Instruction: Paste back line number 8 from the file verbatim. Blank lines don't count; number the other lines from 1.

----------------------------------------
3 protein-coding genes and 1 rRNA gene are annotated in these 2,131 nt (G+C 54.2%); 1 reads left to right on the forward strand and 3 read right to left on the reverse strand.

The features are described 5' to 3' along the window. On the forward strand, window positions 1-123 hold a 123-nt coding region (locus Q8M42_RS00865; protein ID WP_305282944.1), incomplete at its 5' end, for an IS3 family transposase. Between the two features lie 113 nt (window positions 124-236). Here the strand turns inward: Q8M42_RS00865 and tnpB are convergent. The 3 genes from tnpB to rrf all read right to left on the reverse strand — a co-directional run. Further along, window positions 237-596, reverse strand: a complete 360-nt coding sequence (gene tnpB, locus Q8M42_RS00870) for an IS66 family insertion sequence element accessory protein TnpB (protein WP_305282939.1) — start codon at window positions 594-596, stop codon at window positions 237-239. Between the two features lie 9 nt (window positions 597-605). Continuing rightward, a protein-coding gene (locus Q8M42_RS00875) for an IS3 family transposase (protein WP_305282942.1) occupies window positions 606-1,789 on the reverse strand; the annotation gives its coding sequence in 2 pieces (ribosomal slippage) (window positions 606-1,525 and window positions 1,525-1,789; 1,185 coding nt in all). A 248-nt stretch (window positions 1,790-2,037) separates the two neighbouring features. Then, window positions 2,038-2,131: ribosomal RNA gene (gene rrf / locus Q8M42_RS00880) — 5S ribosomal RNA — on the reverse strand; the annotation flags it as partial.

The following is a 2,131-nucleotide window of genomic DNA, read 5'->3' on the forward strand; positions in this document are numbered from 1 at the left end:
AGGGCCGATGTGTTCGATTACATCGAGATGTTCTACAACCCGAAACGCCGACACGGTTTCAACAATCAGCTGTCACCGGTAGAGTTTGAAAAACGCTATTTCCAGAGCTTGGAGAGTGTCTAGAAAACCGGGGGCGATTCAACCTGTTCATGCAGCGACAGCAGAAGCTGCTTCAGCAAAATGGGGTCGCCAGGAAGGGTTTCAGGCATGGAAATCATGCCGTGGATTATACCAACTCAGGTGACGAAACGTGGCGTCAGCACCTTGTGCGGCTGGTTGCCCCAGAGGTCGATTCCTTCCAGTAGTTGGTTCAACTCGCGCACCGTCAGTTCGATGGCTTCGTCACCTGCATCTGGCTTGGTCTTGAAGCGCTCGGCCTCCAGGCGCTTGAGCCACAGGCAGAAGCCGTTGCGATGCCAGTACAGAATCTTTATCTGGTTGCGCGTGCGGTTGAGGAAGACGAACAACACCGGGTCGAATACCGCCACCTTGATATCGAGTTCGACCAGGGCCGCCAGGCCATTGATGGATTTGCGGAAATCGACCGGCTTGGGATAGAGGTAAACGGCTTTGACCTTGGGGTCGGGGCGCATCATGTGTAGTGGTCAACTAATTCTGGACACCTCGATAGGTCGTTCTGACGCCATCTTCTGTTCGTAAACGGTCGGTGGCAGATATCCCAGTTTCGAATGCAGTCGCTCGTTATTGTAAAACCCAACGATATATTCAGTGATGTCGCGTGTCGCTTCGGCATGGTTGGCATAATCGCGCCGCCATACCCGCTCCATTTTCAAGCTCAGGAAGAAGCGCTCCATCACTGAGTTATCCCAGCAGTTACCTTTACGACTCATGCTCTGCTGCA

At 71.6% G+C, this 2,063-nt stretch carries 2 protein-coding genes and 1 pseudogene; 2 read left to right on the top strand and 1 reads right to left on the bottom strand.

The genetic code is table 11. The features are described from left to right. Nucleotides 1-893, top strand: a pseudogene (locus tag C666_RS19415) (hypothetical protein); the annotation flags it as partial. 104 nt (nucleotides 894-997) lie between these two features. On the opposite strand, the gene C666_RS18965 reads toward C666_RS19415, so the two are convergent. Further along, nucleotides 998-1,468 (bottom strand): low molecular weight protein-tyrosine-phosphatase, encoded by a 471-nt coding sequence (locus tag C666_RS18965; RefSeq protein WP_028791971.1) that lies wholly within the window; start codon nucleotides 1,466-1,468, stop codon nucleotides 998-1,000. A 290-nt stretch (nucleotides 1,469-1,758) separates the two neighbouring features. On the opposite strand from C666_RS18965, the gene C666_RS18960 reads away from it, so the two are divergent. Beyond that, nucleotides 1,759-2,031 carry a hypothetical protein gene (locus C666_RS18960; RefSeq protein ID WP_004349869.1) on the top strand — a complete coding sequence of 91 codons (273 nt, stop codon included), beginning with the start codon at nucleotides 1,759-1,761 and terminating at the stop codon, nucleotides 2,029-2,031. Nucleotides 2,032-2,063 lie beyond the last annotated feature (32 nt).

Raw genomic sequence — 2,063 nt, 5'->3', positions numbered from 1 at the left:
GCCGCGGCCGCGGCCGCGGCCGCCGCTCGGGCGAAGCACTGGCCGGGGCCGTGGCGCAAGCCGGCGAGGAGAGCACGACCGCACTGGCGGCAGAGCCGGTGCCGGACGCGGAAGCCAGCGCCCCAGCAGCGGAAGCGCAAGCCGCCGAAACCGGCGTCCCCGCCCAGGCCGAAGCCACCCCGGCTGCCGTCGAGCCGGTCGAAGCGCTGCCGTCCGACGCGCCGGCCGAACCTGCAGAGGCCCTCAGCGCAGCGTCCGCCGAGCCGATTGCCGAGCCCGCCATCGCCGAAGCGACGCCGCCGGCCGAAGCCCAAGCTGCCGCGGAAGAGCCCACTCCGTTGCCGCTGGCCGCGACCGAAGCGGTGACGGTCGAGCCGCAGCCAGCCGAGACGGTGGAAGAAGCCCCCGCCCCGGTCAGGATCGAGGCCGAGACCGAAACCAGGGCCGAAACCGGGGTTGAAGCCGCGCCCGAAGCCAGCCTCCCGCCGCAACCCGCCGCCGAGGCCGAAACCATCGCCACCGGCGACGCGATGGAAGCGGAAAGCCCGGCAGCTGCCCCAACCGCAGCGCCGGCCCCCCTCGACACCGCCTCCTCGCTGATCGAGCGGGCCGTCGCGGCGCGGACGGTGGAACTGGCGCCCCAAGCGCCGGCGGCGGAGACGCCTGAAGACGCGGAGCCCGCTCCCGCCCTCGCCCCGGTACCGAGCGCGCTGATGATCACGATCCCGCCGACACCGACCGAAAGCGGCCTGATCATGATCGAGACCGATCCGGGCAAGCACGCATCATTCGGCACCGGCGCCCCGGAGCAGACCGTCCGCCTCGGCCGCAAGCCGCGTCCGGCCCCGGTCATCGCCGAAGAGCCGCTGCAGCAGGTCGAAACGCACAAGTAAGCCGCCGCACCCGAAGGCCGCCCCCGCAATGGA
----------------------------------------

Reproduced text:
GCCGCGGCCGCGGCCGCGGCCGCCGCTCGGGCGAAGCACTGGCCGGGGCCGTGGCGCAAGCCGGCGAGGAGAGCACGACCGCACTGGCGGCAGAGCCGGTGCCGGACGCGGAAGCCAGCGCCCCAGCAGCGGAAGCGCAAGCCGCCGAAACCGGCGTCCCCGCCCAGGCCGAAGCCACCCCGGCTGCCGTCGAGCCGGTCGAAGCGCTGCCGTCCGACGCGCCGGCCGAACCTGCAGAGGCCCTCAGCGCAGCGTCCGCCGAGCCGATTGCCGAGCCCGCCATCGCCGAAGCGACGCCGCCGGCCGAAGCCCAAGCTGCCGCGGAAGAGCCCACTCCGTTGCCGCTGGCCGCGACCGAAGCGGTGACGGTCGAGCCGCAGCCAGCCGAGACGGTGGAAGAAGCCCCCGCCCCGGTCAGGATCGAGGCCGAGACCGAAACCAGGGCCGAAACCGGGGTTGAAGCCGCGCCCGAAGCCAGCCTCCCGCCGCAACCCGCCGCCGAGGCCGAAACCATCGCCACCGGCGACGCGATGGAAGCGGAAAGCCCGGCAGCTGCCCCAACCGCAGCGCCGGCCCCCCTCGACACCGCCTCCTCGCTGATCGAGCGGGCCGTCGCGGCGCGGACGGTGGAACTGGCGCCCCAAGCGCCGGCGGCGGAGACGCCTGAAGACGCGGAGCCCGCTCCCGCCCTCGCCCCGGTACCGAGCGCGCTGATGATCACGATCCCGCCGACACCGACCGAAAGCGGCCTGATCATGATCGAGACCGATCCGGGCAAGCACGCATCATTCGGCACCGGCGCCCCGGAGCAGACCGTCCGCCTCGGCCGCAAGCCGCGTCCGGCCCCGGTCATCGCCGAAGAGCCGCTGCAGCAGGTCGAAACGCACAAGTAAGCCGCCGCACCCGAAGGCCGCCCCCGCAATGGA